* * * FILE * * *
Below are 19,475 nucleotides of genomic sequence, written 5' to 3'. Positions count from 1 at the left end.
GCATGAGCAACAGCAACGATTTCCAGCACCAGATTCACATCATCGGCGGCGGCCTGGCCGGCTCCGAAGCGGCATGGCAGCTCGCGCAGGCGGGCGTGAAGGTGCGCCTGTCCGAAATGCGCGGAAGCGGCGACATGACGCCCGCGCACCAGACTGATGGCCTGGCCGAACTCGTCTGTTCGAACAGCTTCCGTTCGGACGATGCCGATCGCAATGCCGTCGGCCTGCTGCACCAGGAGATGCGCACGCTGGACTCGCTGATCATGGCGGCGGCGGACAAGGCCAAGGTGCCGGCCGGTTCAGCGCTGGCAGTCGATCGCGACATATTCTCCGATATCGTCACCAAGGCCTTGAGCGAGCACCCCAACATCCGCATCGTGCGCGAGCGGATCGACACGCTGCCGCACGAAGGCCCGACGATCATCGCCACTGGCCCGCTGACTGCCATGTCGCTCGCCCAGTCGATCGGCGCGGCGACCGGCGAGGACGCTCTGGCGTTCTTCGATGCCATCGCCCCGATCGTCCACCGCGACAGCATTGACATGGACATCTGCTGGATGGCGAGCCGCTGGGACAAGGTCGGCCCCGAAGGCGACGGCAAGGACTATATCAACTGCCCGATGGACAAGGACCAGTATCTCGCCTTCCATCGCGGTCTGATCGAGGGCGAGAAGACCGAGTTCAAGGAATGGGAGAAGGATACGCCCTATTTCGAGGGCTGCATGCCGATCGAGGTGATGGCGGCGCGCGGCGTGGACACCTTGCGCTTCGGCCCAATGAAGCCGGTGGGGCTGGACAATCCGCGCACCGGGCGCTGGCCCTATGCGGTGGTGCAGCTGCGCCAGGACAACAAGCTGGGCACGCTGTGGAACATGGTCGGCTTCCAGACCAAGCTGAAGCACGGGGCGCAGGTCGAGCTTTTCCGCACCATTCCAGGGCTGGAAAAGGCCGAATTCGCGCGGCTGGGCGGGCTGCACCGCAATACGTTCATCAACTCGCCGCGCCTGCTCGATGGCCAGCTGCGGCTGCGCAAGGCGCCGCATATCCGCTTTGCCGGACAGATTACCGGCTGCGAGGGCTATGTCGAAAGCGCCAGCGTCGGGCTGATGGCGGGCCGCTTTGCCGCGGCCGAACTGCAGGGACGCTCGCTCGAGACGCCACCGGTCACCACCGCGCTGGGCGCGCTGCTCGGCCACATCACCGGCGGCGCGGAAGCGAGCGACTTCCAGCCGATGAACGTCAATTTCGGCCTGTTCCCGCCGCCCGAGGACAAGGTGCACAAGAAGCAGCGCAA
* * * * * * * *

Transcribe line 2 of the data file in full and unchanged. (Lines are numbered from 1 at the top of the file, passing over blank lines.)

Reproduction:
GCATGAGCAACAGCAACGATTTCCAGCACCAGATTCACATCATCGGCGGCGGCCTGGCCGGCTCCGAAGCGGCATGGCAGCTCGCGCAGGCGGGCGTGAAGGTGCGCCTGTCCGAAATGCGCGGAAGCGGCGACATGACGCCCGCGCACCAGACTGATGGCCTGGCCGAACTCGTCTGTTCGAACAGCTTCCGTTCGGACGATGCCGATCGCAATGCCGTCGGCCTGCTGCACCAGGAGATGCGCACGCTGGACTCGCTGATCATGGCGGCGGCGGACAAGGCCAAGGTGCCGGCCGGTTCAGCGCTGGCAGTCGATCGCGACATATTCTCCGATATCGTCACCAAGGCCTTGAGCGAGCACCCCAACATCCGCATCGTGCGCGAGCGGATCGACACGCTGCCGCACGAAGGCCCGACGATCATCGCCACTGGCCCGCTGACTGCCATGTCGCTCGCCCAGTCGATCGGCGCGGCGACCGGCGAGGACGCTCTGGCGTTCTTCGATGCCATCGCCCCGATCGTCCACCGCGACAGCATTGACATGGACATCTGCTGGATGGCGAGCCGCTGGGACAAGGTCGGCCCCGAAGGCGACGGCAAGGACTATATCAACTGCCCGATGGACAAGGACCAGTATCTCGCCTTCCATCGCGGTCTGATCGAGGGCGAGAAGACCGAGTTCAAGGAATGGGAGAAGGATACGCCCTATTTCGAGGGCTGCATGCCGATCGAGGTGATGGCGGCGCGCGGCGTGGACACCTTGCGCTTCGGCCCAATGAAGCCGGTGGGGCTGGACAATCCGCGCACCGGGCGCTGGCCCTATGCGGTGGTGCAGCTGCGCCAGGACAACAAGCTGGGCACGCTGTGGAACATGGTCGGCTTCCAGACCAAGCTGAAGCACGGGGCGCAGGTCGAGCTTTTCCGCACCATTCCAGGGCTGGAAAAGGCCGAATTCGCGCGGCTGGGCGGGCTGCACCGCAATACGTTCATCAACTCGCCGCGCCTGCTCGATGGCCAGCTGCGGCTGCGCAAGGCGCCGCATATCCGCTTTGCCGGACAGATTACCGGCTGCGAGGGCTATGTCGAAAGCGCCAGCGTCGGGCTGATGGCGGGCCGCTTTGCCGCGGCCGAACTGCAGGGACGCTCGCTCGAGACGCCACCGGTCACCACCGCGCTGGGCGCGCTGCTCGGCCACATCACCGGCGGCGCGGAAGCGAGCGACTTCCAGCCGATGAACGTCAATTTCGGCCTGTTCCCGCCGCCCGAGGACAAGGTGCACAAGAAGCAGCGCAA